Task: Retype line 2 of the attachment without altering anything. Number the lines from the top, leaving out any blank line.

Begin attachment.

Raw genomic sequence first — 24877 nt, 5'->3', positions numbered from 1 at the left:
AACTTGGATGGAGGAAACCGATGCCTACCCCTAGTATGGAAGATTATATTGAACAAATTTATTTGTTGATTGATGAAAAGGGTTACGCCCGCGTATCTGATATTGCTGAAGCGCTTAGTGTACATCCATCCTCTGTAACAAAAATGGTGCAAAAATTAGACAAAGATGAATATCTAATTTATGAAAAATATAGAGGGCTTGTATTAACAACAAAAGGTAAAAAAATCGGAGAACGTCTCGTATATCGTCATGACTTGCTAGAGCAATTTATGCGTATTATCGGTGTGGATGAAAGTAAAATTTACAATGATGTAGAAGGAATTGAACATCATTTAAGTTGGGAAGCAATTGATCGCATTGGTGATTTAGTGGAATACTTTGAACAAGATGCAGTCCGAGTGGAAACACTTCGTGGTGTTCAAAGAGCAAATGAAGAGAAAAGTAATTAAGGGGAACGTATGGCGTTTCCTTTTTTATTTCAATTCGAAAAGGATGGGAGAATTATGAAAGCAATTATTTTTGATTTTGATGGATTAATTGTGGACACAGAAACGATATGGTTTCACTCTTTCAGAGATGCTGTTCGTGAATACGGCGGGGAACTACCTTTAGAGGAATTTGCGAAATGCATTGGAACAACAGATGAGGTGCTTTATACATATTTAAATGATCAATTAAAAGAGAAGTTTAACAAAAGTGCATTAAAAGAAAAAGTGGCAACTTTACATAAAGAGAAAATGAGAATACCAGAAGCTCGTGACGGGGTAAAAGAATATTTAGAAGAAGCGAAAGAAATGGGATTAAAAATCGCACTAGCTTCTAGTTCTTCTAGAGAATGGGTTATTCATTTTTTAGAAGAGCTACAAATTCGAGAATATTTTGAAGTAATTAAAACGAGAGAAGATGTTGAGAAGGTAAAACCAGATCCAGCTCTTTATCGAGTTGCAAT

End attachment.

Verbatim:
AACTTGGATGGAGGAAACCGATGCCTACCCCTAGTATGGAAGATTATATTGAACAAATTTATTTGTTGATTGATGAAAAGGGTTACGCCCGCGTATCTGATATTGCTGAAGCGCTTAGTGTACATCCATCCTCTGTAACAAAAATGGTGCAAAAATTAGACAAAGATGAATATCTAATTTATGAAAAATATAGAGGGCTTGTATTAACAACAAAAGGTAAAAAAATCGGAGAACGTCTCGTATATCGTCATGACTTGCTAGAGCAATTTATGCGTATTATCGGTGTGGATGAAAGTAAAATTTACAATGATGTAGAAGGAATTGAACATCATTTAAGTTGGGAAGCAATTGATCGCATTGGTGATTTAGTGGAATACTTTGAACAAGATGCAGTCCGAGTGGAAACACTTCGTGGTGTTCAAAGAGCAAATGAAGAGAAAAGTAATTAAGGGGAACGTATGGCGTTTCCTTTTTTATTTCAATTCGAAAAGGATGGGAGAATTATGAAAGCAATTATTTTTGATTTTGATGGATTAATTGTGGACACAGAAACGATATGGTTTCACTCTTTCAGAGATGCTGTTCGTGAATACGGCGGGGAACTACCTTTAGAGGAATTTGCGAAATGCATTGGAACAACAGATGAGGTGCTTTATACATATTTAAATGATCAATTAAAAGAGAAGTTTAACAAAAGTGCATTAAAAGAAAAAGTGGCAACTTTACATAAAGAGAAAATGAGAATACCAGAAGCTCGTGACGGGGTAAAAGAATATTTAGAAGAAGCGAAAGAAATGGGATTAAAAATCGCACTAGCTTCTAGTTCTTCTAGAGAATGGGTTATTCATTTTTTAGAAGAGCTACAAATTCGAGAATATTTTGAAGTAATTAAAACGAGAGAAGATGTTGAGAAGGTAAAACCAGATCCAGCTCTTTATCGAGTTGCAAT